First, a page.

Apple’s 45th anniversary was on April 1 but the company isn’t much into celebrating such occasions. They didn’t do anything major publicly, though there was a tweet from CEO Tim Cook (who also sent a message to Apple employees).
Here at Macworld, we took the opportunity to look back at Apple’s product history and pick our best and worst products from the company. And of course, our dear readers had their own thoughts on these lists, agreeing with some of our choices, but also eager to point out where we went wrong. So here is a compilation of some of the responses we received on Twitter and Facebook.
Sock it to us
We, um, really weren’t expecting all the love readers have for the iPod Socks. The list did post on April Fool’s day, so maybe the joke was on us? I still remember the day Steve Jobs introduced the iPod Socks at an event in 2004, when, sandwiched between media members, we looked at each other, befuddled.
High praise for the Hi-Fi
We included the iPod Hi-Fi on our worst list, and many of you were ready to come to its defense. Yes, the iPod Hi-Fi produced good sound (which I didn’t actually say in the list writeup), but I did point out that it didn’t sound as good as some of its competitors. (And @delabaviere, I do have the iPad Hi-Fi. The picture in the article is of my very own.)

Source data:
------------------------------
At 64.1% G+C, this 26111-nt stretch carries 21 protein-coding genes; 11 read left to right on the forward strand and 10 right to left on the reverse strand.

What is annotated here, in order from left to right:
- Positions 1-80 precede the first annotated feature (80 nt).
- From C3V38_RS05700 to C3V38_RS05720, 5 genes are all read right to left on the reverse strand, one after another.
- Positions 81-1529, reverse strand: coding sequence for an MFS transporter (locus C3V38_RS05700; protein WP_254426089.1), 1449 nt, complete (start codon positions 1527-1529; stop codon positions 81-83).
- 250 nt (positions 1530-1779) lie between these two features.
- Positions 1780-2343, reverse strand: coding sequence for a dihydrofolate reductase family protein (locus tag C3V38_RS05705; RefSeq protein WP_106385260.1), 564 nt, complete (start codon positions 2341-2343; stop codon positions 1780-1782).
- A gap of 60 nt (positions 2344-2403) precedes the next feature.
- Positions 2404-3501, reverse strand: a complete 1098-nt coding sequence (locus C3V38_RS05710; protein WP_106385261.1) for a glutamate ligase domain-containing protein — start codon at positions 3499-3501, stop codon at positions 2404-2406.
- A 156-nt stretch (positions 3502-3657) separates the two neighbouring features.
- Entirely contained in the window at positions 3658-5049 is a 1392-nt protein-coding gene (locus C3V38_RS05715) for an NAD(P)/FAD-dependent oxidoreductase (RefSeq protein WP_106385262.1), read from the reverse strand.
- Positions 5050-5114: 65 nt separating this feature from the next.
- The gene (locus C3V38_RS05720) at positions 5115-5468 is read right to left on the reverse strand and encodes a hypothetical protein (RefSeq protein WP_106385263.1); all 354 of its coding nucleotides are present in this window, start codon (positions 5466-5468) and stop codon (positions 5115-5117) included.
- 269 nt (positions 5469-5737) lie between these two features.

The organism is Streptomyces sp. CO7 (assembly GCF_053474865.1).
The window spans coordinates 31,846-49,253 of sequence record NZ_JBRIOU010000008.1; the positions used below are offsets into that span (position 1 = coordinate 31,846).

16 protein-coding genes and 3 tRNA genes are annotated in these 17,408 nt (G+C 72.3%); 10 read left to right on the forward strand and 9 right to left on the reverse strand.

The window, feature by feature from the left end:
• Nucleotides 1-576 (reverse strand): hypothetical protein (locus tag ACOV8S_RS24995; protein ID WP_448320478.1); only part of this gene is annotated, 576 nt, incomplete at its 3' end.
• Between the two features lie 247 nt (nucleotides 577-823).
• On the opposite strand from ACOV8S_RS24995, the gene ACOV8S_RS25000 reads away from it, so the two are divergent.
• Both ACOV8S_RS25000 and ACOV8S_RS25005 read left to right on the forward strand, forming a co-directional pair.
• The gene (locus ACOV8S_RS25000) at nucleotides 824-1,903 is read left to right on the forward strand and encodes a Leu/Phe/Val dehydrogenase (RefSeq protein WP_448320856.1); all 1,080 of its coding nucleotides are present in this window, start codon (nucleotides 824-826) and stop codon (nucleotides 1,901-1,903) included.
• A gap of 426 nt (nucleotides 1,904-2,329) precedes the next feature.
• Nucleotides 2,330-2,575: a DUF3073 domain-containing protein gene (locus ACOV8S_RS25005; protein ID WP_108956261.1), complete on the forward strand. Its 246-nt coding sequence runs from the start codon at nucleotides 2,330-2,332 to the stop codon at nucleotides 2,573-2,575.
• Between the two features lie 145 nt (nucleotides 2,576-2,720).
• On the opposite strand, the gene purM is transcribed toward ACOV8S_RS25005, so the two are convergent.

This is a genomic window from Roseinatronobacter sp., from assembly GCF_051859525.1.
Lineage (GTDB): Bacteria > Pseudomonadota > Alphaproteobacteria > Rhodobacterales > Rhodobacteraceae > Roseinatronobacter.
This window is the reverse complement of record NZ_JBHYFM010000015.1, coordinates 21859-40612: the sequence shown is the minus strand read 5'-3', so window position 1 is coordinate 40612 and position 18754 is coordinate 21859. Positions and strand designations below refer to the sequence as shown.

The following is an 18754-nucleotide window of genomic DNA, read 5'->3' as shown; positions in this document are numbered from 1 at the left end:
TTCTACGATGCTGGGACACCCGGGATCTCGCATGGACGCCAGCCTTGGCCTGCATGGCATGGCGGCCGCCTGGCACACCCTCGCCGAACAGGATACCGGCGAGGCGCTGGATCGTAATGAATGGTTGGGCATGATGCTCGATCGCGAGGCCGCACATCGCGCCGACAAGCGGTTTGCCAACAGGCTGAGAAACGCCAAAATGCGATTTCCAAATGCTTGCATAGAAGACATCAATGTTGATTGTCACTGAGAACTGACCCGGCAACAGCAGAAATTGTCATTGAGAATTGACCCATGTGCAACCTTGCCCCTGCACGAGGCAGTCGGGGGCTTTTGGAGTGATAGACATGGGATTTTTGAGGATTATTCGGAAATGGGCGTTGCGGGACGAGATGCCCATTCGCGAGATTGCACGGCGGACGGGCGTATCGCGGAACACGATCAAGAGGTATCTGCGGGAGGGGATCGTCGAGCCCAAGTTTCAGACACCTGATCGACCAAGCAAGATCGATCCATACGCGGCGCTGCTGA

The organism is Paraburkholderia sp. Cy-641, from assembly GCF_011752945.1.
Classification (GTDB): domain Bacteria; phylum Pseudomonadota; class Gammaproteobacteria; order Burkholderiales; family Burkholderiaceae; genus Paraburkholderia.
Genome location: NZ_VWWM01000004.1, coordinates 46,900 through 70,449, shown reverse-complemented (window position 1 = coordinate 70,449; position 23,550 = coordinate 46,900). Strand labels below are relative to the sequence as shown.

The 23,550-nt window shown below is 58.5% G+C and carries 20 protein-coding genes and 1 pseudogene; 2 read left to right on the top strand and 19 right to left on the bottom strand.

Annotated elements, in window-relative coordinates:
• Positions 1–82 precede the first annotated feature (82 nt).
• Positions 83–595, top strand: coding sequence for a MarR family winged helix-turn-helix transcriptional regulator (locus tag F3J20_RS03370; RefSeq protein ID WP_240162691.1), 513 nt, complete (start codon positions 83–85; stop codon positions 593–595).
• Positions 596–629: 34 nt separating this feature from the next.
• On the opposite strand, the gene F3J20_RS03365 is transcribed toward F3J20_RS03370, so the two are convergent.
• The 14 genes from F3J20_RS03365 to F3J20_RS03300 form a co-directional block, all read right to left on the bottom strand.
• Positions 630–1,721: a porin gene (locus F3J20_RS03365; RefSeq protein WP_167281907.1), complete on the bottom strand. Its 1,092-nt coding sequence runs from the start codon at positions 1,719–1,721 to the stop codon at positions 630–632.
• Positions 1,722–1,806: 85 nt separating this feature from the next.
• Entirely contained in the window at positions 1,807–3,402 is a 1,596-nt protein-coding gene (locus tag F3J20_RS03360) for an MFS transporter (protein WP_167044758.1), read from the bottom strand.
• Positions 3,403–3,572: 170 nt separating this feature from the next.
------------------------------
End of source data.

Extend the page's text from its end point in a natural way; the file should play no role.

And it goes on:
What da puck?
Longtime Apple users are in almost unanimous agreement that the Apple USB Mouse—a.k.a the hockey puck mouse—is a bad product. I said almost.
Some thought the Magic Mouse deserved to be on the list.
Oh yeah, that was good
Our list of Apple’s best products didn’t garner as many responses are our worst list. Which, knowing how human nature works, was probably to be expected. But those of you who did respond had some great comments.
Hey Macworld, who asked you anyway?
Okay, so maybe there are better ways to celebrate Apple’s 45th anniversary. Point taken. We’ve got some time to work on something really good for the 50th anniversary. In the meantime, these words from @alextsayun are ones we’ll keep in mind.
Roman has covered technology since the early 1990s. His career started at MacUser, and he's worked for MacAddict, Mac|Life, and TechTV.